Re: Snoke's response

From: janice matchett <janmatch@earthlink.net>
Date: Sat Aug 13 2005 - 15:19:56 EDT

At 02:57 PM 8/13/2005, Jim Armstrong wrote:
>This is no slam dunk. One consideration is that our brains are bicameral,
>having two separate but communicating physical parts that cooperate to
>yield a higher composite functionality. Isn't it possible that what is
>sensed on one side might be monitored by the other in such a way as to
>know whether this is an internal or externally-stimulated event? JimA

### Yeah, that's one consideration.
Any comment on the other point that's actually quite aa bit more important?
ie: the point being made under this statement:

  "But there's another point that's actually quite a bit more important. ..."

Janice

>janice matchett wrote:
>>At 12:18 PM 8/13/2005, Gregory Arago wrote:
>>
>>>... Likewise, if human beings are simply 'natural beings,' then
>>>everything we say, think, feel or do can be measured, observed, heard,
>>>tasted or experimented upon as if we are 'only natural' and thus limited
>>>to a naturalistic paradigm. Somewhere in the equation doesn't the
>>>non-theism or anti-theism of biological science, or even simply of
>>>Darwinian evolution, have to be called to account? ....."
>>
>>### Have you heard about this "experiment", yet?
>>
>>"...... science has after a fashion demonstrated the soul.
>>
>>It doesn't have a tremendous amount of evidence there but this is an
>>interesting thing to ponder. When the brains of some people are opened
>>they can touch the brain with electrodes to stimulate different memories
>>and the like.
>>
>>This is why some people have argued that memories are merely a chemical
>>kind of response and don't have any relationship to a self, a separate
>>soul, a person other than the brain.
>>
>>But when scientists have stimulated part of the brain and the patient is
>>conscious, the patient can actually tell whether a memory is being
>>stimulated by the scientist or whether the memory is being brought
>>forward out of their own consciousness.
>>
>>They say, "Hey, you did that. I didn't."
>>
>>This makes a very powerful point. "You stimulated that memory, I
>>didn't." Who's the "I?"
>>
>>The "I" was the person inside there, the "I" is the soul.
>>
>>So there's a distinction between a chemical response that produces a
>>memory and a volitional response that produces a memory. So it is not
>>entirely true that there is not scientific evidence for the existence of
>>the soul because there is some.
>>
>>But there's another point that's actually quite a bit more important.
>>
>>That's the fundamental point of whether science is the only road to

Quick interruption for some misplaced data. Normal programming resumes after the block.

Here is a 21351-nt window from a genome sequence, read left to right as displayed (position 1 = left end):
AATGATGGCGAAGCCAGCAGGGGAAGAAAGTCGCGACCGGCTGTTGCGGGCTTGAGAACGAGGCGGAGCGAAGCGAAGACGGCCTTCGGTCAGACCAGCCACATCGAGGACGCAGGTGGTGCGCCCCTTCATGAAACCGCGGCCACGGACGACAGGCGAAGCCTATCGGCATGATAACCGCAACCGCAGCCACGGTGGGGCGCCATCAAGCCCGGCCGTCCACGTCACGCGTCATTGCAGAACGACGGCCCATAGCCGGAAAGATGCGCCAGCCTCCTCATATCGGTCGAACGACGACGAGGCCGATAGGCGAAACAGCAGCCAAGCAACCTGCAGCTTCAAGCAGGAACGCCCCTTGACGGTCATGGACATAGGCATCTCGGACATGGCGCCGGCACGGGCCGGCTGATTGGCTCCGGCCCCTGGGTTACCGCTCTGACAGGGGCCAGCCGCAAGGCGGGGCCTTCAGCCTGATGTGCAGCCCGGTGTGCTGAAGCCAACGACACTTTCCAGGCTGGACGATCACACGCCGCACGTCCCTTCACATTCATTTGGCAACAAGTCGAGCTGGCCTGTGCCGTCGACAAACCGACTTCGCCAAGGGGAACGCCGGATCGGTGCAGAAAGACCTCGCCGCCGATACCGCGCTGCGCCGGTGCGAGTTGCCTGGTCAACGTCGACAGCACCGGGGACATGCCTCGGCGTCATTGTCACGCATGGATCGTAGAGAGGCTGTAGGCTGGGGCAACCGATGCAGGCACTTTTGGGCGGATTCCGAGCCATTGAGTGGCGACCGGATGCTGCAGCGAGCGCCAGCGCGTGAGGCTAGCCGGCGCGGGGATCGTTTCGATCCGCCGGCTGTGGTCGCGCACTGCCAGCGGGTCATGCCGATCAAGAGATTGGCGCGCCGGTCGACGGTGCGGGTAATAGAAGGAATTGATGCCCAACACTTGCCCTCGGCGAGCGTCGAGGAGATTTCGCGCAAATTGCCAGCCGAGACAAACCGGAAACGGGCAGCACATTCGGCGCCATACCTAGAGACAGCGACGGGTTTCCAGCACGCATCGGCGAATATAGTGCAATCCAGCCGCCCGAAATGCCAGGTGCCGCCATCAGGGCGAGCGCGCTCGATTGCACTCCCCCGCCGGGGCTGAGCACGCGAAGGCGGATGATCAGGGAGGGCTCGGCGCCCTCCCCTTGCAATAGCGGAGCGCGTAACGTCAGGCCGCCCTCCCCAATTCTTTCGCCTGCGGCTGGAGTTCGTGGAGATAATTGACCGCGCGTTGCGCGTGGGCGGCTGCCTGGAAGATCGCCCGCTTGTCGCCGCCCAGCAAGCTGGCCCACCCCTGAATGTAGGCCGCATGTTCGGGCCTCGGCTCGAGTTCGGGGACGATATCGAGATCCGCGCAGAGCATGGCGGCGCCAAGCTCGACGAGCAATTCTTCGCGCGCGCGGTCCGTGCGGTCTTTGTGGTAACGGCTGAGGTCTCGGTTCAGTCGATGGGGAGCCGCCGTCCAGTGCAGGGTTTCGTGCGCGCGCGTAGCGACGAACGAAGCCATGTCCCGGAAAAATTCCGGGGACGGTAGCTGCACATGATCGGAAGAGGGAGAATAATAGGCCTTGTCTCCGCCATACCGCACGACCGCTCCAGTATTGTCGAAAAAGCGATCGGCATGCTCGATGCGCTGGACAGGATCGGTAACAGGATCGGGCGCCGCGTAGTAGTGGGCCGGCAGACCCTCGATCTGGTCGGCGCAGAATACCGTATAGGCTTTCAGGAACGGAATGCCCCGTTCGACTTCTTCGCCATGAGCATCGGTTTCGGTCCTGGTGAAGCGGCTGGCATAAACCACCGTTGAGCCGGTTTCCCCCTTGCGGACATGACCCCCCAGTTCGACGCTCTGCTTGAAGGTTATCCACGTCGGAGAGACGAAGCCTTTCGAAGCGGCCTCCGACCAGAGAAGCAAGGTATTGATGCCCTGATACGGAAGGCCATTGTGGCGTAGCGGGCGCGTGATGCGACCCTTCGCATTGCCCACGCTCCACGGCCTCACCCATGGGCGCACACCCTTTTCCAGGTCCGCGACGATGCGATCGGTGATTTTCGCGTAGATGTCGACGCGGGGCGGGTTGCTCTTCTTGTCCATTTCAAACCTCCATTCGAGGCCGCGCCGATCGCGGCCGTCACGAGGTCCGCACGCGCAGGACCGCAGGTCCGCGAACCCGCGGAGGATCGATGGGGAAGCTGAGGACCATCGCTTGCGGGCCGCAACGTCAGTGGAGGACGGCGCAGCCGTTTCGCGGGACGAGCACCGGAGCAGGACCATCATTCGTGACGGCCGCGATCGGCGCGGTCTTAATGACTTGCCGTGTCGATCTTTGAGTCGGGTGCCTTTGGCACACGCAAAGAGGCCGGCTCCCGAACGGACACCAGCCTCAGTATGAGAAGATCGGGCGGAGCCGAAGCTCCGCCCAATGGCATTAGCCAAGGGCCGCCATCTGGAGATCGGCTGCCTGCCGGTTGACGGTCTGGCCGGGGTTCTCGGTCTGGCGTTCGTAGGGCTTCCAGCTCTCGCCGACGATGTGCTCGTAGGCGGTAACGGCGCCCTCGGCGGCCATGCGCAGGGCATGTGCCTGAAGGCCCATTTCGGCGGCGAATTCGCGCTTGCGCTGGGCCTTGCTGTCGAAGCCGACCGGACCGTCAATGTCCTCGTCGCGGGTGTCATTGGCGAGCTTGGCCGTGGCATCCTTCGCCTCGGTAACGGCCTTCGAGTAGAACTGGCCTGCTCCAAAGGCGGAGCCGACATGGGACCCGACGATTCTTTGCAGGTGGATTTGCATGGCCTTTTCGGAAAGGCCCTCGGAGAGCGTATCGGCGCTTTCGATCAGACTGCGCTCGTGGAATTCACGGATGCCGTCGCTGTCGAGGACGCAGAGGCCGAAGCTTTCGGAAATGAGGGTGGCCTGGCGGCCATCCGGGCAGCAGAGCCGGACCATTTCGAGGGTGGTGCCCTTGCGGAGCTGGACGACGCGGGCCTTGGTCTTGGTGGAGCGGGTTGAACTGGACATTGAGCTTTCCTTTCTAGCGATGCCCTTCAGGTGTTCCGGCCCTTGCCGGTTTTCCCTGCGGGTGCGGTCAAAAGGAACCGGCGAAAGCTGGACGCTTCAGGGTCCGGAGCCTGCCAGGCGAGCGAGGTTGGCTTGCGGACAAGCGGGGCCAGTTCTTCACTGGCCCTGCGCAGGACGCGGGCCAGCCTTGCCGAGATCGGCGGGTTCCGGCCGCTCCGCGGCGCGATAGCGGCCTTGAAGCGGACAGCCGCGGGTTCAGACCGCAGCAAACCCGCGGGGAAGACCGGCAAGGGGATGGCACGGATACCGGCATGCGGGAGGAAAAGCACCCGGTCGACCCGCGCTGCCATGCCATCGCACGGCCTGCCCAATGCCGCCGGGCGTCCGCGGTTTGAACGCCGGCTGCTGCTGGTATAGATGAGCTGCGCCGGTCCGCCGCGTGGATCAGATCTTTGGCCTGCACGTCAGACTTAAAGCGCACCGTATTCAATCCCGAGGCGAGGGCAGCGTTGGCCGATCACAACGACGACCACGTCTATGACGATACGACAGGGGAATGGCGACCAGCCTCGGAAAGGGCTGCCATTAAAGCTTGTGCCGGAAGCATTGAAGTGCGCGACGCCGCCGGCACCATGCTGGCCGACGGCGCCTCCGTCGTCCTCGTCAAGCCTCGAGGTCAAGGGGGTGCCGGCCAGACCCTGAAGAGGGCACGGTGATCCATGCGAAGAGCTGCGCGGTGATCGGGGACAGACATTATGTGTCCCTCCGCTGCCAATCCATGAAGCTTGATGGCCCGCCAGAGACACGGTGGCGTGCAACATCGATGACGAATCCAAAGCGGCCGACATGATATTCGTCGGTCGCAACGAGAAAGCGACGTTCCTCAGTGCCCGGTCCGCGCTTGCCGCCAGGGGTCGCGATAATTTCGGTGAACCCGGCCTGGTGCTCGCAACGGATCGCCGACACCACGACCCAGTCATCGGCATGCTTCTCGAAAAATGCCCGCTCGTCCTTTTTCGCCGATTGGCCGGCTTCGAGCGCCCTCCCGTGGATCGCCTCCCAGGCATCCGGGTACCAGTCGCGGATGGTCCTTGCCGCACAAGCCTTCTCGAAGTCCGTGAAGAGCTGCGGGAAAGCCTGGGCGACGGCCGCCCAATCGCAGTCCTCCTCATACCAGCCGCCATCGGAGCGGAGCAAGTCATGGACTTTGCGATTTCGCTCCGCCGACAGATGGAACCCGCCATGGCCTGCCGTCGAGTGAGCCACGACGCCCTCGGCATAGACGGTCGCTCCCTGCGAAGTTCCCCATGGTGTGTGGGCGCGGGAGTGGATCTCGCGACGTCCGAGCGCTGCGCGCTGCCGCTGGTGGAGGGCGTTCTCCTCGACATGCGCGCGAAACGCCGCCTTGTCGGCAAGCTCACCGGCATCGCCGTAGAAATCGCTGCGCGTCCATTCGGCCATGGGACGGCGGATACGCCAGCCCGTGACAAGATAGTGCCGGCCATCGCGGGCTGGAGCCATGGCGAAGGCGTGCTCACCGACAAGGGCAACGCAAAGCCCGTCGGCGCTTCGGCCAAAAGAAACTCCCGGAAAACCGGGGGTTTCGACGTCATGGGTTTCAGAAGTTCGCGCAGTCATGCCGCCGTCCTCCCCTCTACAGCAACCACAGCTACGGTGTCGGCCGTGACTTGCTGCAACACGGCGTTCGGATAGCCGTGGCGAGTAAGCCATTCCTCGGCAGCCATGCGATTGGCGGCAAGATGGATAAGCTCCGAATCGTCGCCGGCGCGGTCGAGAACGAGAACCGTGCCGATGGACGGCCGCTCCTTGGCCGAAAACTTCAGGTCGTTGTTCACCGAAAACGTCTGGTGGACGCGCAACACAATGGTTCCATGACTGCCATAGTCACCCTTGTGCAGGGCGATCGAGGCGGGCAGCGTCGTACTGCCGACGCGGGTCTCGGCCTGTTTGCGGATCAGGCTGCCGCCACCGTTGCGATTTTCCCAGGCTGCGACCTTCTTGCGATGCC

>>truth. And there are actually three different ways to refute that. And
>>it's very straight forward.
>>
>>You can almost sum them up under one concept.
>>
>>The idea is that if science is the only way to truth then science itself
>>is self-refuting because science is built on a series of truths that
>>cannot be demonstrated by science but must be in place even for science
>>to be valid.
>>
>>For example, is orderliness in the universe an illusion or is that real?
>>
>>Is the external world knowable at all?
>>
>>Are the intellect and the five senses reliable tools to examine the world?
>>
>>Are values like "be objective" or "report data honestly" appropriate in
>>the scientific endeavor?
>>
>>Is nature basically uniform?
>>
>>Do numbers in truth exist?
>>
>>Do the laws of logic apply to reality?
>>
>>All of these things are non-scientific questions but they relate to the
>>issue of truth that must necessarily be in place for science even to be
>>practiced.
>>
>>So the point I'm making is that if you hold the belief that science is
>>the only thing that is a measure of truth, then science is in hot water
>>because science can't justify itself.
>>
>>Science is not the sole arbiter of truth.
>>
>>Ethics is another source of truthful information.
>>
>>Philosophy is another source of truthful information.
>>
>>History...Do you know that even mathematics is not scientific? Math is
>>used in science, it underlies science, but you cannot prove math
>>scientifically.
>>
>>So the point is this, its an empty claim by Dr. Sagan that the soul can't
>>exist because no scientific evidence has been produced to support the
>>idea that there is a soul.
>>
>>There can be other kinds of evidence that are not merely scientific yet
>>be very valid. ......." ~ Gregory Koukl
>>http://www.str.org/free/commentaries/science/saganand.htm
>>
Received on Sat Aug 13 15:20:30 2005

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